I really wanted to give Polar alignment a try to at least learn about it so I purchased the Celestron equatorial wedge (Cat #93658). After a few weeks of messing with the alignment procedure I was able to get accurate go-to performance from my Nexstar 8SE Alt-Az mount. Since then I have refined my alignment procedure and I though I would share it with others that may be interested in trying to polar align their SE mount. The following procedure is the one I developed to be used with the Celestron equatorial wedge and has worked on my scope ever since:
To start off I needed to make a few adjustments and modifications to my scope and mount. I decided to open up the Alt-Az head cover and adjust the thrust bearing nut assembly to assure that the mount arm was not "rocking" on the nylon bearing pads. This problem can cause alignment errors and make the go-to accuracy erratic. The adjustment was performed while the scope was mounted onto the wedge/tripod and the wedge was angled at 34 degrees or so (this is my local equatorial angle). Mounting the scope on the angled wedge will apply the proper side load to the SE mount and allow for proper adjustment of the thrust bearing nut. The stock bearing preload on my scope was low enough that the scope mount was "hanging" loosely and could be rocked back and fourth. This basically means that â€œout of the boxâ€ my scope would not work with the Celestron wedge. I fixed the problem by tightening the thrust bearing tension nut to just enough preload as to not have any play but loose enough as to not promote rotational "sticking".
Once the Alt-Az mount was â€œtuned upâ€ I marked out calibration marks on the mount to indicate optical tube assembly (OTA) positioning. This would prove to really help aligning the scope and make the north equatorial â€“ EQ autoalign alignment a breeze. I did this first by marking precise altitude index marks permanently on the mount arm. These are the same marks that are indicated by the factory stickers at the top of the mount arm. The problem is that these stickers shift even when touched lightly as they have poor adhesive under them. A permanent mark was needed to replace these stickers.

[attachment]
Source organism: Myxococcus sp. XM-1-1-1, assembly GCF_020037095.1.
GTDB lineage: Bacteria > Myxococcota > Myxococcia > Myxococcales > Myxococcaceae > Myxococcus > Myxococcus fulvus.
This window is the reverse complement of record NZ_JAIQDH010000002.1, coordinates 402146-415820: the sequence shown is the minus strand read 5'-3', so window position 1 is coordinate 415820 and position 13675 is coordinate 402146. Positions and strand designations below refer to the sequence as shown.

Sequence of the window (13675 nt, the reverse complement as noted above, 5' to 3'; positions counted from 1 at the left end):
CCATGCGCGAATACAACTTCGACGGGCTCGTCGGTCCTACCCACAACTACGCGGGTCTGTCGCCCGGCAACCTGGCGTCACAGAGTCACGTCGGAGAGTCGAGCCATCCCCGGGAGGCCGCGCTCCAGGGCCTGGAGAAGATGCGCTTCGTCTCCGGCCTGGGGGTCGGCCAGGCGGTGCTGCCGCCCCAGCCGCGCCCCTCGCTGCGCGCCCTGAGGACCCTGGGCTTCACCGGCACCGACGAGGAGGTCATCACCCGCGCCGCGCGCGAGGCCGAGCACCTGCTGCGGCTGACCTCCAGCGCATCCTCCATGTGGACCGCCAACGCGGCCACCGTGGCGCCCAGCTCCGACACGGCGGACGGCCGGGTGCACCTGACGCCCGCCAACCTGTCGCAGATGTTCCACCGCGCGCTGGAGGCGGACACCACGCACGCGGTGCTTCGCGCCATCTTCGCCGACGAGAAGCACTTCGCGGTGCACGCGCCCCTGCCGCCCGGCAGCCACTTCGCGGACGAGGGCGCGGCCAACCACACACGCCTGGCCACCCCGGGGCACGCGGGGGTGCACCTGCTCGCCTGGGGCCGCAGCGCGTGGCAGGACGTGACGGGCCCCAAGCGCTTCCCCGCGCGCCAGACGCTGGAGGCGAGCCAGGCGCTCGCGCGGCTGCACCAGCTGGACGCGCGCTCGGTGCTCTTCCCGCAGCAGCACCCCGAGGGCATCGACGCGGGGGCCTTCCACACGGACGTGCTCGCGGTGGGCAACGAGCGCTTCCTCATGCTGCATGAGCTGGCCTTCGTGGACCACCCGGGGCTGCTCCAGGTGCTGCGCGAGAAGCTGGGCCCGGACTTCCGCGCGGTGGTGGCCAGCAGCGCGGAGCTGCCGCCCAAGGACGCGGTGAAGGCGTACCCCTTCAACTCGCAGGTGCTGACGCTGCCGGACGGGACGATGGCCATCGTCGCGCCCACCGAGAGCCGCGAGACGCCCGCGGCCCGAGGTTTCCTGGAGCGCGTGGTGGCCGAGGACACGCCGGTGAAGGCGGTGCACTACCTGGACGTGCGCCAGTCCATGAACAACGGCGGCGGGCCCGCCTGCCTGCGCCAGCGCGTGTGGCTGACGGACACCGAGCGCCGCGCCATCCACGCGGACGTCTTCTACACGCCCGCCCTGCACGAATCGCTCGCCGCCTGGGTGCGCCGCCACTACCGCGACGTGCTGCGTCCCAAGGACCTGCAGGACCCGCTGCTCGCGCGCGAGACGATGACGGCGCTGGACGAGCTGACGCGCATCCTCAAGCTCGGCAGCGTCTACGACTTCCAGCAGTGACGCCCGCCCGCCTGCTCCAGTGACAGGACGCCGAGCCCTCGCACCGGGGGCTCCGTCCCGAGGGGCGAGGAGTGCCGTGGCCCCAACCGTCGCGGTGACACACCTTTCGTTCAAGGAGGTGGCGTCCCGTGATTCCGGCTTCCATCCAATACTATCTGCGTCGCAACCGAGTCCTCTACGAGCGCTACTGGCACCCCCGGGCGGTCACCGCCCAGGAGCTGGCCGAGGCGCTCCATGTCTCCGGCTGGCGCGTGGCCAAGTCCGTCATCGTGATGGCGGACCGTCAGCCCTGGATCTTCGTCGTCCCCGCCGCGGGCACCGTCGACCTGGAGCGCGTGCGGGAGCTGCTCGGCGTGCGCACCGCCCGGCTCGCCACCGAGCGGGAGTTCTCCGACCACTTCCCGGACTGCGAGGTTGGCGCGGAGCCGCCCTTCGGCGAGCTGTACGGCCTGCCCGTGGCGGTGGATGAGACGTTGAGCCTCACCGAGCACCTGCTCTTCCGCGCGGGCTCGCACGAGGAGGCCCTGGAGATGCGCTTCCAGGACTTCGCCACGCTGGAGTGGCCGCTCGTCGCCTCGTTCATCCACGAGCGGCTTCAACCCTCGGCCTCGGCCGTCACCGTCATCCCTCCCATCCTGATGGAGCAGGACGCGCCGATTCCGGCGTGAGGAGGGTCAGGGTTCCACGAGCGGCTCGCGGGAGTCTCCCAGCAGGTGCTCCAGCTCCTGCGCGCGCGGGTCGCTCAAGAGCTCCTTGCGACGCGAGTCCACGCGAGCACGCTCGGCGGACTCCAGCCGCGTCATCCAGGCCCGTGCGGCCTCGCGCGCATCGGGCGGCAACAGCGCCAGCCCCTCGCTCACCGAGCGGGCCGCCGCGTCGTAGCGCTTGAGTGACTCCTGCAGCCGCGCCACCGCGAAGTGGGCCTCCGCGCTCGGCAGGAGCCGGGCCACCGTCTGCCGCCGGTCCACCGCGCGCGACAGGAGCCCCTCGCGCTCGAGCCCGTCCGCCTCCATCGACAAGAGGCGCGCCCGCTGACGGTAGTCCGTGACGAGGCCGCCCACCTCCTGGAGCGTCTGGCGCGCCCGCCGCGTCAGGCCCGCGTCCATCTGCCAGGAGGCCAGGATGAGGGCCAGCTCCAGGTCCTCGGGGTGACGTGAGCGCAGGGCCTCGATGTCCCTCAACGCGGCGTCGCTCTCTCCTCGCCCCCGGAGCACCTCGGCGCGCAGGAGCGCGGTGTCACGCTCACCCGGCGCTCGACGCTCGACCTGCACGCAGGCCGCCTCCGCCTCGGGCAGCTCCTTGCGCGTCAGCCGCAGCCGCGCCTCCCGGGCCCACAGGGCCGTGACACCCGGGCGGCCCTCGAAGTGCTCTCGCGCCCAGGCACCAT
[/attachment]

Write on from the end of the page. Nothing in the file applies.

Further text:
I placed the Nexstar mount with the scope attached on an extremely level surface (without the tripod attached) and used a torpedo level to align the OTA horizontally. I leveled the OTA by placing the torpedo level on the top of the OTA and then double checked it by placing the level on the bottom of the tube as well. I then used a hobby knife to make small notches (as seen in the top photo below) that line up at the precise index angle (which has the OTA parallel to the mount base bottom). I then positioned the tube perfectly vertical (perpendicular to the mount base bottom) and made a matching notch (on the round OTA dovetail clamp unit) to help aid in polar alignment.
Now all I needed was a meridian â€œindexâ€ indicator that would help me locate the precise meridian for alignment. I did this by carefully leveling my assembled tripod with the wedge and mount/scope attached (and angled to 34 degrees for my location). I then used the torpedo level to level the wedge base and then precisely plumb the OTA vertically in both axes (pointed at zenith). This gave me the location at which to notch the base and base cover with my meridian index indication marks. I made my notches at the upturned side of the Alt-Az mount base (as seen in the middle photo below)
To help aid in tripod setup time I added a â€œbullseyeâ€ level (see the bottom photo below) to the wedge base that eliminates the need for using a separate level each time I set up the scope. For this I used a 7/8â€ bullseye level that I had purchased from McMaster-Carr (Cat #22325A11). I drilled a recessed hole in the EQ wedge base in where I epoxied the level into (making sure to calibrate the levelâ€™s position to a torpedo level before the epoxy cures). The bullseye level makes polar alignment much easier by confirming that the wedge is level insuring that the go-to alignment will be accurate and consistent.
Continued on the next postâ€¦â€¦.